Faculty findings, fall 2021

December 13, 2021

Who would pay if we stop using natural gas?

New research co-authored by economist Catherine Hausman considers the equity impacts of transitioning
from natural gas to other energy sources.

According to the U.S. Energy Information Administration, natural gas makes up more than one-third of Americans' energy consumption, just behind petroleum. It's used for heating, cooking, transportation, and manufacturing. Yet
its extraction and transportation is a major driver of carbon dioxide and methane emissions contributing to
global climate change.

As customers turn to electricity for their energy needs, natural gas utilities would pass on the fixed costs of maintaining legacy pipeline networks to the smaller pool of customers left behind. For a 15 percent reduction in residential gas customers, the researchers calculate bill increases of roughly $30 per year for remaining customers, but for a 90 percent reduction in customers, bill increases are calculated to be around $1,500 per year.

Hausman documents suggestive evidence of significant equity implications of customer migration away from natural gas, with the responsibility for maintaining expensive infrastructure disproportionately falling on low-income and African-American communities.

Hausman and her coauthor, Lucas W. Davis, hope the study can boost understanding of an issue that's applicable to other natural monopolies undergoing change, such as water quality and accessibility, the transition from landlines to wireless devices, and the rise of rooftop solar panels.

Tax credit has greatest impact on maternal employment in early childhood years

Many policymakers have taken an interest in how targeted tax policies can boost employment and raise income for low-income families. Research to date does not take into account the different employment challenges that mothers with very young children face compared to those with older, school-age children. Results from a new study by Katherine Michelmore and Natasha Pilkauskas show the Earned Income Tax Credit (EITC) boosts maternal employment the most for mothers with infants and toddlers, with decreasing employment effects as children age.

With a $1,000 increase in average EITC benefits, unmarried mothers with children under age three are more likely to work full-time, increasing pre-tax earnings by more than $2,400, and reducing poverty by approximately 5 percentage points. For those with school-age children, the effects are still positive, with higher pre-tax income, but no significant effects on poverty reduction.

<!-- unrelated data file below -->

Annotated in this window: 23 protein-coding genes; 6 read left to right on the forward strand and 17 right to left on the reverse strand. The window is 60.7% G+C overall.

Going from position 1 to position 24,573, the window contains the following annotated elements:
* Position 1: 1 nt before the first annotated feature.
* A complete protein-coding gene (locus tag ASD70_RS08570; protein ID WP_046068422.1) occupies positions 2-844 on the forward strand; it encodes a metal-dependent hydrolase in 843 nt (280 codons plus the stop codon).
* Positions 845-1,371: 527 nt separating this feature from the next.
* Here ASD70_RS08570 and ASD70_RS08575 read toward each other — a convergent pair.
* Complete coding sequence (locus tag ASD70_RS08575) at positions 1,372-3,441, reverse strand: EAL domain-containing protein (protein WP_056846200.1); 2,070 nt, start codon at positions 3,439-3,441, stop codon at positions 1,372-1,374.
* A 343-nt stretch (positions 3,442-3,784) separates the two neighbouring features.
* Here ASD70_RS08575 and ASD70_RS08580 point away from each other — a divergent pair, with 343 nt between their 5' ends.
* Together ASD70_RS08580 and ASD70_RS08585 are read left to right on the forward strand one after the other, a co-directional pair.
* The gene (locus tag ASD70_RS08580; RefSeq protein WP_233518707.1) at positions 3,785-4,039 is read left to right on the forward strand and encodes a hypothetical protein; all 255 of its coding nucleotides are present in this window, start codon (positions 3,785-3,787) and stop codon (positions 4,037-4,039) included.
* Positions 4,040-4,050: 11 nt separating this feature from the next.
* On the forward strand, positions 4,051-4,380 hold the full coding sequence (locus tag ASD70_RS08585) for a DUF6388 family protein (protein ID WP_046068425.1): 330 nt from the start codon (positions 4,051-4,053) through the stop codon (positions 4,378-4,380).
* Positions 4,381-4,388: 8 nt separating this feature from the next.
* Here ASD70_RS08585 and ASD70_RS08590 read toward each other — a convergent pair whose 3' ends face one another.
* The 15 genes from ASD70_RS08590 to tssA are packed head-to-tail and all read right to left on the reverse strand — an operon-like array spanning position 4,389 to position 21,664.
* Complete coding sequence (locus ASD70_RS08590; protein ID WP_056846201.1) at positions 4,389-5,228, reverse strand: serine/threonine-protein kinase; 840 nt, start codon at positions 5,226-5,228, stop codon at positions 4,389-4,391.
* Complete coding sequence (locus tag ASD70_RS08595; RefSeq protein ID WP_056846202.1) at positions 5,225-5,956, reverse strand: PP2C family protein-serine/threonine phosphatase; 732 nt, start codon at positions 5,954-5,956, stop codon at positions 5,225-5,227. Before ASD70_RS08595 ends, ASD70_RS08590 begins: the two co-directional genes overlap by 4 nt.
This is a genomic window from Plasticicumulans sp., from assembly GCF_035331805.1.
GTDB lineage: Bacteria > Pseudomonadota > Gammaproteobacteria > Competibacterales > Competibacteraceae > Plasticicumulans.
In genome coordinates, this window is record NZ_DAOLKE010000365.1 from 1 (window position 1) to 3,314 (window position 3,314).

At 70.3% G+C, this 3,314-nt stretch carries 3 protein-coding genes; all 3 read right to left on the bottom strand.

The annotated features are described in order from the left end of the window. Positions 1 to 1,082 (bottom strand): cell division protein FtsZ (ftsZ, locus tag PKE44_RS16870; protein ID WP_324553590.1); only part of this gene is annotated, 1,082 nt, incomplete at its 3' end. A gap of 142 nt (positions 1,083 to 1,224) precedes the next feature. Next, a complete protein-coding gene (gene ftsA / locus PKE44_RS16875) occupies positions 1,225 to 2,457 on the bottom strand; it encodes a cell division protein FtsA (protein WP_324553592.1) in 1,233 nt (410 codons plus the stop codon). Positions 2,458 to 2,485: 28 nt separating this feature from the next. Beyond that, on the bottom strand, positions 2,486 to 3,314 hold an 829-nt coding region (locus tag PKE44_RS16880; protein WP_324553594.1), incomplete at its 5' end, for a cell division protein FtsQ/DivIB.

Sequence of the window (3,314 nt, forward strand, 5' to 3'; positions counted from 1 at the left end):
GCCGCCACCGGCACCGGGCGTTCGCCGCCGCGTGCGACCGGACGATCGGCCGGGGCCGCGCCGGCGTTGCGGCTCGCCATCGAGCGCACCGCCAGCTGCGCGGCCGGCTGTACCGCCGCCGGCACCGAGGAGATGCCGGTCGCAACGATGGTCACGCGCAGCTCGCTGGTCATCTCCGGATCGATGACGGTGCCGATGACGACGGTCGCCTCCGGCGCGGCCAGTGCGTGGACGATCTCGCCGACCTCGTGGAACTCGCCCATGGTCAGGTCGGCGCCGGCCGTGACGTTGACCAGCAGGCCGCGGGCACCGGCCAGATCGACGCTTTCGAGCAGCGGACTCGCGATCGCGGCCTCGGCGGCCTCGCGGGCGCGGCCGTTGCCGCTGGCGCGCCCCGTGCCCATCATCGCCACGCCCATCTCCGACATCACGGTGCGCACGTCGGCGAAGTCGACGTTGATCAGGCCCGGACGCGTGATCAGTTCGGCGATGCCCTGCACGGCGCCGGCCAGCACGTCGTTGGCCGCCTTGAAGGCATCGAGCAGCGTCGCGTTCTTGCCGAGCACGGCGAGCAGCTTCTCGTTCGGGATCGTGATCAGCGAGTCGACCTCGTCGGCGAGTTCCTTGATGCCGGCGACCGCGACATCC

In addition to analyses using data from the Current Population Survey Annual Social and Economic Supplement, the researchers also used the Survey of Income and Program Participation to analyze the effect of the EITC on child care arrangements, amount of time spent in care, and costs of care.

Increases in the EITC are linked with greater use and spending on child care among mothers with children under three, particularly in informal care arrangements, which are linked with lower quality care.

Michelmore and Pilkauskas conclude that expansions to the EITC are likely to be effective at raising income, but could come with other negative consequences for child outcomes.

A new way to measure the impact of state capacity

The ability of a state to implement its goals or policies, commonly known as state capacity, is a core concept in political science. It's widely known that state institutions exert influence, but researchers have difficulty conceptualizing state capacity and measuring its impact on outcomes.

Using Bayesian latent variable analysis, Jonathan Hanson and co-author Rachel Signman developed a new measure of state capacity for use in a wide range of policy contexts to better assess the effects of state institutions on outcomes.

Hanson and Signman's new latent variable is estimated using multiple observed indicators based on three distinct core dimensions that are necessary to carry out the functions of the state. They include: the capacity to extract resources (like tax revenue); coercive capacity (such as the ability to preserve borders, protect against external threats, enforce laws, and maintain internal order); and administrative capacity, or the ability to to develop
policy, deliver public services, and regulate commercial activity.

Though distinct, the research suggests that these dimensions are interrelated. States with strength in one area likely have strength in others. With these new insights, Hanson and Signman hope policy researchers and political scientists will further investigate how state capacity develops, and the relationships between institutions, economic growth, and development outcomes.

More faculty findings

Read more about these "faculty findings," and many others, at fordschool.umich.edu/faculty-publications.

 


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